Canada’s Immigration Minister, Jason Kenney, is having a banner year. After eliminating the backlog of immigration applications (and hurting thousands of people who had put years of their lives and quite a bit of money into trying to get into the country), the Minister has decided it is up to him to disclose the private information of refugee claimants.
Montreal newspaper La Presse ran a story about two claimants who filed the same claim but got different results. Fernando Suarez-Garcia and his wife Johanna Martinez applied to come to Canada as refugees from Columbia. His claim was accepted, hers was not and she was told that she would have to leave the country with two of her daughters while her husband and their second two daughters would be allowed to stay. She has until June 27.
La Presse told the story of a mother being forced out of the country and a family being split up.
The Immigration Minister’s office was not impressed and a statement from the minister was soon released. The statement said that the journalist who wrote the original story, Anabelle Nicoud, did not have all the facts and her misrepresentation could lead to “public mistrust of the rule of law.”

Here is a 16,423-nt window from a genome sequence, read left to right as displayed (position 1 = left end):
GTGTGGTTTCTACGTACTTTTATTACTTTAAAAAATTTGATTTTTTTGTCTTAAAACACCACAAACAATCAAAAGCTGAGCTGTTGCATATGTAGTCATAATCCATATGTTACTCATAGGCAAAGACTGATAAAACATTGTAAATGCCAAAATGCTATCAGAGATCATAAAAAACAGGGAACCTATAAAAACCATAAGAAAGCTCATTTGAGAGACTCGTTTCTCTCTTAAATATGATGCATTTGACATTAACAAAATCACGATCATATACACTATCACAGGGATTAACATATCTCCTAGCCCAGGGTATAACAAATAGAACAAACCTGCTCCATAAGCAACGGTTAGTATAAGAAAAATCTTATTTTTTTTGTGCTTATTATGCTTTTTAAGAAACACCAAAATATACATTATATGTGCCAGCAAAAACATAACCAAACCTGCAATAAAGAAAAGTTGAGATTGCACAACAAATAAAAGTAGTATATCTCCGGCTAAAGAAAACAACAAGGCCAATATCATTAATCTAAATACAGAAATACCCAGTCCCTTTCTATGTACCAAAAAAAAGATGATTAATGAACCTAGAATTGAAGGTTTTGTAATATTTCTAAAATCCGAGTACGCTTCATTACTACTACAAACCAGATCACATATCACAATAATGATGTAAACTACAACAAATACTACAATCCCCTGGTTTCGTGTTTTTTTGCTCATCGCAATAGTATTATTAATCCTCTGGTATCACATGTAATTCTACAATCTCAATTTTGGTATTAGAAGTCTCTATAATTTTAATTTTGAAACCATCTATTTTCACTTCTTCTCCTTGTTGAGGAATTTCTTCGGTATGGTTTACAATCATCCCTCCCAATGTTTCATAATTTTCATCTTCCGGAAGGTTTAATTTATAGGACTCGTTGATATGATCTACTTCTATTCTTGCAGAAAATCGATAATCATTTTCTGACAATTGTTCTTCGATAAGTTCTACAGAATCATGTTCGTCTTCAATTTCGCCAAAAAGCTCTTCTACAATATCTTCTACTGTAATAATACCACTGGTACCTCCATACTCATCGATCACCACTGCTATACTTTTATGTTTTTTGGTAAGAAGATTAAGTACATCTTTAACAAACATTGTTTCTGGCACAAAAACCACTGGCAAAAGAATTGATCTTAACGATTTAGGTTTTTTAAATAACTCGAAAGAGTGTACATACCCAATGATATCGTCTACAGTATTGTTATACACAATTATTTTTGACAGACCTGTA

Stating that the paper had tarnished the reputation of Citizenship and Immigration unfairly, the statement went on to release details of Ms. Martinez’s past and her application, tarnishing her personal reputation.
Dan Bohbot, the President of The Quebec Immigration Lawyers Association (AQAADI) told La Presse that not only is this type of release of information not normal, it might be illegal. Bohbot said divulging personal information is against immigration laws and the minister may also be putting lives at risk.
The release from the minister’s office says the reporter should have gotten a privacy waiver from Martinez so she could have looked at the file, but also claims that Martinez’s file is on the public record.
The Editor of La Presse, Eric Trottier, told The Globe and Mail that each time the paper does an immigration story, they call the department, and each time they receive the same answer: ‘no comment.’ He admits that they did not call the ministers office. He also said that Martinez’s husband, whose claim was granted, also has a criminal record.
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